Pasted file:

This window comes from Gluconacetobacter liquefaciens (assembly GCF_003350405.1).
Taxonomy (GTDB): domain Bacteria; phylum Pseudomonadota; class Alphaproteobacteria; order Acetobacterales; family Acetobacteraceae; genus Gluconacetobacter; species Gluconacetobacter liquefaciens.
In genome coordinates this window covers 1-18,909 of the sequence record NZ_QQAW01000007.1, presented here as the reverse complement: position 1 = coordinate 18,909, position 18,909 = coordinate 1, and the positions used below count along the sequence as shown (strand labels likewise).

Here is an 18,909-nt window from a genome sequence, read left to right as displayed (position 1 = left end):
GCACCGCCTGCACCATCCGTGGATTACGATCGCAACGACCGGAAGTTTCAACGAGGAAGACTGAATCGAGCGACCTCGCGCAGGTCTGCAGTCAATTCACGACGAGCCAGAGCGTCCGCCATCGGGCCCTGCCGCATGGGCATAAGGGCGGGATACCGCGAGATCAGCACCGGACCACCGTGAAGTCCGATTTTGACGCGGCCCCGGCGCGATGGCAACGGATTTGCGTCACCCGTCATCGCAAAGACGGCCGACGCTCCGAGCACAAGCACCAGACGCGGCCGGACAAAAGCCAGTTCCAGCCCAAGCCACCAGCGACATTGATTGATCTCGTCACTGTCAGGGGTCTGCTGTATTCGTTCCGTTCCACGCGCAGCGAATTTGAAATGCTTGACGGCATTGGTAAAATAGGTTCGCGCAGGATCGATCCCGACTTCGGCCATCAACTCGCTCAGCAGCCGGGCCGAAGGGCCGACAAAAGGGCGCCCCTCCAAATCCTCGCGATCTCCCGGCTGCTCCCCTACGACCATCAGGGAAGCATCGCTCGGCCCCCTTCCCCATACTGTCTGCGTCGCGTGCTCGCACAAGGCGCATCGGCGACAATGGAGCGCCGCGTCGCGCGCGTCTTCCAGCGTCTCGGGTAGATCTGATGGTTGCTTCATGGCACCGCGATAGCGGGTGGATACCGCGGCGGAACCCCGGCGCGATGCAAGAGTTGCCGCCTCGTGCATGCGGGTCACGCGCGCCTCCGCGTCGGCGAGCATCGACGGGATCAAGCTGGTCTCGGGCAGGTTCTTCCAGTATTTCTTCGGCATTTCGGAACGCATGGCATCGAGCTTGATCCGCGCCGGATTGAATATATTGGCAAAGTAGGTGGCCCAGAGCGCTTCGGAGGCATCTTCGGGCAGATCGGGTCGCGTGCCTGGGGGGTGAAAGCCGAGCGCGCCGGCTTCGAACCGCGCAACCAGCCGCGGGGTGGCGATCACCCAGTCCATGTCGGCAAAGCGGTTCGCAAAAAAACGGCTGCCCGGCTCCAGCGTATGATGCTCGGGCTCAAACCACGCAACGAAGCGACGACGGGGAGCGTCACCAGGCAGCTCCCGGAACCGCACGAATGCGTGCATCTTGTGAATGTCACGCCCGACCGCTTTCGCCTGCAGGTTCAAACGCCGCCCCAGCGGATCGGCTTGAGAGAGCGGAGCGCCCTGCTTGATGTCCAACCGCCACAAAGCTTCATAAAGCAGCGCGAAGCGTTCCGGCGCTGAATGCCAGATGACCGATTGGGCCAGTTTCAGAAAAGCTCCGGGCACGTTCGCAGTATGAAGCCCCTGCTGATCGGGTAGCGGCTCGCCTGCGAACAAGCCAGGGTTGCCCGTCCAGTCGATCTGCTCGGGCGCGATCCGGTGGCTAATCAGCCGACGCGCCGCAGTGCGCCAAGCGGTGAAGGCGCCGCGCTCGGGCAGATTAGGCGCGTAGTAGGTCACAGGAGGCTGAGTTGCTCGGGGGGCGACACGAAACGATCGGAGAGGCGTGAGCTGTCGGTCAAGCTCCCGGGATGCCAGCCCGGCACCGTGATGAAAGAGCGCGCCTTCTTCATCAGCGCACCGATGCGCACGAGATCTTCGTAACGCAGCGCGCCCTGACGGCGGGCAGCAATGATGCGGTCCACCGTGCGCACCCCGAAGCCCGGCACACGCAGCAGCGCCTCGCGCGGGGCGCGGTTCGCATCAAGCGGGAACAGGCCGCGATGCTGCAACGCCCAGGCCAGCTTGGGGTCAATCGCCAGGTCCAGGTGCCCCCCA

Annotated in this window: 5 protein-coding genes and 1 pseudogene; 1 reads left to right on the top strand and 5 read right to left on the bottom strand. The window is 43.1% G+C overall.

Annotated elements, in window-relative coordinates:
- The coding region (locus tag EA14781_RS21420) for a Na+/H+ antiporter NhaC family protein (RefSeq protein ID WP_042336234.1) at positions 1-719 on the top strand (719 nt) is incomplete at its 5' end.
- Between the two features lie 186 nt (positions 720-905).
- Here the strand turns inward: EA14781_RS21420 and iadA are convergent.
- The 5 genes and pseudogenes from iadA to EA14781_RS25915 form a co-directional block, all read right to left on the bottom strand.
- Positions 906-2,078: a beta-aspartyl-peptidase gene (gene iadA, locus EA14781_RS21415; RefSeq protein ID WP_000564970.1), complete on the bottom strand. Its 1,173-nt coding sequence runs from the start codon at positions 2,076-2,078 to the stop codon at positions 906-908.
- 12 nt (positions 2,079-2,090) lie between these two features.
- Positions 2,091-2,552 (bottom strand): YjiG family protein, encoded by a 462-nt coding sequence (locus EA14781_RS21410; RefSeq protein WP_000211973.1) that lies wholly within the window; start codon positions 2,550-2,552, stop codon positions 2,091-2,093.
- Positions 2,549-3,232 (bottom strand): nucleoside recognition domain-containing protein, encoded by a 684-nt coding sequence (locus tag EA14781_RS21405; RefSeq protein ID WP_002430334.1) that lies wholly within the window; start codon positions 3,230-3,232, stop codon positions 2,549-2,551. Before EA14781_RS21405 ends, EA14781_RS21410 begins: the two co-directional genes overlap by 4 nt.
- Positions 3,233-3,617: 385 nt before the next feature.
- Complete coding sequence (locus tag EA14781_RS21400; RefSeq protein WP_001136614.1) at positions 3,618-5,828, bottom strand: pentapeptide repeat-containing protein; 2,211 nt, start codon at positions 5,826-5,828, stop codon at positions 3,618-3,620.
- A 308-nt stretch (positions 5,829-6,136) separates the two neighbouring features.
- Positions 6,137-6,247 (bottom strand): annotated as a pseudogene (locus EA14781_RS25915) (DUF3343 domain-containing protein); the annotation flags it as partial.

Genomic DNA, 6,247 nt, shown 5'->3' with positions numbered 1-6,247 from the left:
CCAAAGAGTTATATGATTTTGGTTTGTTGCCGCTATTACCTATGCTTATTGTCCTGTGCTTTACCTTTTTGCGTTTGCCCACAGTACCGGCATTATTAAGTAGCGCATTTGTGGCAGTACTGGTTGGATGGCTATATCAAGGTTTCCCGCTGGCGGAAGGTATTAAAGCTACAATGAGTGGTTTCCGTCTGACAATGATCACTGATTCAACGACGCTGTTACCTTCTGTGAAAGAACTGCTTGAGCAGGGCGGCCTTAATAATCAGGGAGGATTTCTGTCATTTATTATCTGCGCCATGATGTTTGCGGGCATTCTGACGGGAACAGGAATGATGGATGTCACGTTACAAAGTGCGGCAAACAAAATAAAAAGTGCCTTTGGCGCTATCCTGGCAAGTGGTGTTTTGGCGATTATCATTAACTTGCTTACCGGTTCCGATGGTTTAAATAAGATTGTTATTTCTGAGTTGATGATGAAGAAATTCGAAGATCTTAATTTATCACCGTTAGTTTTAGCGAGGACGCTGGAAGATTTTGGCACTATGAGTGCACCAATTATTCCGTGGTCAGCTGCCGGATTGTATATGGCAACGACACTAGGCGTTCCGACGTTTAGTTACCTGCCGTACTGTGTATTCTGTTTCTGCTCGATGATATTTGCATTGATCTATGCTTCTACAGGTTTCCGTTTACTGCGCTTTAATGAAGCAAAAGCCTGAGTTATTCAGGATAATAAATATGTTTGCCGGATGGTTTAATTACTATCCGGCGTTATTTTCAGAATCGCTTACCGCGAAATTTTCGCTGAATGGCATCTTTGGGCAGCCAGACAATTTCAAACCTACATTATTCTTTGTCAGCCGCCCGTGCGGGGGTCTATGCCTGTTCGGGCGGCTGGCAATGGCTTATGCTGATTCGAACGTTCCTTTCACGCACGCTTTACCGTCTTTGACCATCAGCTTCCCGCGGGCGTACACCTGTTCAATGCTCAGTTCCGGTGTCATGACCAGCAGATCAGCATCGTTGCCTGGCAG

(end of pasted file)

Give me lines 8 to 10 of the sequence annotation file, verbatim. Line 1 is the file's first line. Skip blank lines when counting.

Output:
- The coding region (locus tag EA14781_RS21420) for a Na+/H+ antiporter NhaC family protein (RefSeq protein ID WP_042336234.1) at positions 1-719 on the top strand (719 nt) is incomplete at its 5' end.
- Between the two features lie 186 nt (positions 720-905).
- Here the strand turns inward: EA14781_RS21420 and iadA are convergent.